Sleep Research Society &

American Academy of Sleep Medicine

Undergraduate, Graduate and Postgraduate Training Opportunities 

in Basic and Clinical Sleep Research and Sleep Medicine

2001 - V Edition


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Brock University


Brock University

Department of Psychology

St. Catharines, Ontario, L2S 3A1



Phone: (905)-688-5550 ext. 3795, 3573, 4806

FAX: (905)-668-6922


Faculty (Name, Email address)

Co-directors of Brock University Sleep Research Laboratory:

Robert D. Ogilvie, Ph.D.

Kimberly A. Cote, Ph.D.

Other Faculty in Psychology Department:

Sid Segalowitz, Professor, (Electrophysiology & Neuropsychology);

Kathryn Belicki, Professor, (Dreams & Nightmares);

Harry Hunt, Professor, (Dream Typology);

Tomoka Takeuchi, Adjunct Professor, (Circadian Rhythms & Dreams);  t-takeuchi@CRHSC.UMontreal.CA 

Types of Training Available


Students may enroll in the Psychology or Neuroscience programs, leading to 3rd or 4th year Bachelor of Arts and Bachelor of Science degrees respectively. Courses of interest in the Psyc or Neuro departments include: 3rd year "Sleep & Wakefulness" course (1 semester; includes sleep labs); courses on dreams, consciousness and experiential psychology; 3rd year research methods course project; Honors Thesis project. Opportunities for research in the sleep lab are always available.


M.A. and Ph.D. programs are offered in Experimental Psychology. Our new Ph.D. program builds on our successful M.A. program and will comprise the same three fields of specialization: Behavioural Neuroscience, Life-Span Development and Social/Personality. University Graduate Fellowships are available.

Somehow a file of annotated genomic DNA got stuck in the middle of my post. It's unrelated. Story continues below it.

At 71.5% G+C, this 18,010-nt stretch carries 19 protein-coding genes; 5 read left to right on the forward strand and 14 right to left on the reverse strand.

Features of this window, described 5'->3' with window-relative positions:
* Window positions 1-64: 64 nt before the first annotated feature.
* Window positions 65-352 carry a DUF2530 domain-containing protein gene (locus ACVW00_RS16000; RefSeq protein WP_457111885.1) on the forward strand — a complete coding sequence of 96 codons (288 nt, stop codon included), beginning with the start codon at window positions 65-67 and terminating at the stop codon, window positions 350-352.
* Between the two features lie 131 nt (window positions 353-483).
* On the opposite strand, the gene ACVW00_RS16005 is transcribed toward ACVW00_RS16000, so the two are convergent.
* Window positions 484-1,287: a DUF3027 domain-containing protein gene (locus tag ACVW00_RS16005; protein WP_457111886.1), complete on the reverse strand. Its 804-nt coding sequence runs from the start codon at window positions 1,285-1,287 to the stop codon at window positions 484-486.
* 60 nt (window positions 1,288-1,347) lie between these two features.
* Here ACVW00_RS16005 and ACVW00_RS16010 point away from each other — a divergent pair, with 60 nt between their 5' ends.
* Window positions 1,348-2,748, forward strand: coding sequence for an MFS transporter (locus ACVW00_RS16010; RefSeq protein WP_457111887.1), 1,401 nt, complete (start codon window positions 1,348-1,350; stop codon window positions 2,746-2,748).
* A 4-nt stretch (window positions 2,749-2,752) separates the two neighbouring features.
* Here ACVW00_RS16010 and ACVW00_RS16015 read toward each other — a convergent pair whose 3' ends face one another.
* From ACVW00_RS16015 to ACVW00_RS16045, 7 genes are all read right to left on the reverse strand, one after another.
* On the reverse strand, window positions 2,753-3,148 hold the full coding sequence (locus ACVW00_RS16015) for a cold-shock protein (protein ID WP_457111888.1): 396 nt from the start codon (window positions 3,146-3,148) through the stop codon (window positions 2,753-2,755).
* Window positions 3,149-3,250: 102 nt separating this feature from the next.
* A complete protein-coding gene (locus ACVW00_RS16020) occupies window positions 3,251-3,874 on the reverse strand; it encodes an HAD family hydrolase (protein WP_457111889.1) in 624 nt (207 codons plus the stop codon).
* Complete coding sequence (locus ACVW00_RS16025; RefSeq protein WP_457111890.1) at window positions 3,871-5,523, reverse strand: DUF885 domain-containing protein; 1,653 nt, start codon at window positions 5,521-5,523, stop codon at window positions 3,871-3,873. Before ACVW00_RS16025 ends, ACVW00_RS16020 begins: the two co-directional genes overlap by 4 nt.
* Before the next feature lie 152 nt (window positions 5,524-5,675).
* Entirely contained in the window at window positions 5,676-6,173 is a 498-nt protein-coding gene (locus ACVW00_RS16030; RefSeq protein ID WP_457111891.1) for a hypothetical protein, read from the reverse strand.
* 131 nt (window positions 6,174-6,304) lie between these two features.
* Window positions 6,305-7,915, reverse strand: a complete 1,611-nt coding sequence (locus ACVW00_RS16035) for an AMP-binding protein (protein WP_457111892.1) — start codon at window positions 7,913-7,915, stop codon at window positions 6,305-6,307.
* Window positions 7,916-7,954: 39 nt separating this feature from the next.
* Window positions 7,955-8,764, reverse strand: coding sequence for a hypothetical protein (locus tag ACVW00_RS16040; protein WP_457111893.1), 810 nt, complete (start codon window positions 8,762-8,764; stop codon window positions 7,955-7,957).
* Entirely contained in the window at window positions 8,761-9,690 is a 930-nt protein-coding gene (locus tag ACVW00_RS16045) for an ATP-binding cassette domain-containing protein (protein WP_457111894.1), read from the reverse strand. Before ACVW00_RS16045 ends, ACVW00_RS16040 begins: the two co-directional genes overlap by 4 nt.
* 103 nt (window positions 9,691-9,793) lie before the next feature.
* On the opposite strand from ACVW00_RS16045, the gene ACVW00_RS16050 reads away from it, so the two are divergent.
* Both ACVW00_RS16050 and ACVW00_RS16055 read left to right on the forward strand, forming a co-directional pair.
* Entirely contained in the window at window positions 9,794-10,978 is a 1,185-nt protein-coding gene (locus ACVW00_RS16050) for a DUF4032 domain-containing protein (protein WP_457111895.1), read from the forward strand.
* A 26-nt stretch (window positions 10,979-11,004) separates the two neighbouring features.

Post-doctoral opportunities:  

available with external funding.

Types of Funding Available:

Support from Research Grants (lab currently funded by the Natural Science and Engineering Research Council of Canada -- NSERC)

Graduate Fellowships (guaranteed for all students enrolled in M.A. and Ph.D. program). Canadian citizens are encouraged to apply for external funding from OGS, NSERC, and SSHRC, if applicable; U.S. citizens are encouraged to apply for NIH pre-doctoral fellowships.

Teaching Assistant stipends

Research Assistant stipends

Current Trainees (Names and Email address):

Tim Murphy Ph.D. Candidate

Cory Martin, M.A. Student

Karen Baxter Honors Thesis student

Danielle Sirianni Honors Thesis student

Caroline Emmott Honors Thesis student

Trainees who have completed training [in the past five years] and current status (Name, Title, Institution, Email):

Note: all of the following students worked under the supervision of R.D. Ogilvie:



S. Lazic Niagara Sleep Tech

C. Massicotte Niagara Sleep Tech.




S. Kendall

B. Kleim




M. McDonald




A. Ferrelli Stellate Systems Inc., Montreal, Que.

S. Hague

K. Peters




P. Doerfling




S. Allen M.A. Dalhousie, Halifax, N.S.

C. Alloway Ph.D., Queen's University, Kingston, Ont.

C. Lamarche Ph.D., Queen's University, Kingston, Ont

T . Murphy Ph.D., University of Waterloo, Waterloo, Ont

Primary Research and/or Clinical Focus of Laboratory

Sleep research is a focus of the department within our Behavioural Neuroscience Graduate Program (M.A. and Ph.D.). Other foci are in Social Personality and Cognitive/Developmental Psych. The University has a strong focus in electrophysiological research, particularly with respect to arousal mechanisms.

The Brock Sleep Laboratory typically conducts research studies involving healthy, young adults; however, applied studies and collaborations with Sleep Disorders Clinics are possible. Some current areas of interest include:

R.D. Ogilvie:

Sleep Onset / Offset
Psychophysiology of sleep
Behavioral Sleep/Wake Monitoring
Sleep deprivation and performance

K.A. Cote:

Daytime sleepiness
Sleep and performance
Effects of sleep deprivation on EEG/ERPs
Cognition and consciousness during sleep and wakefulness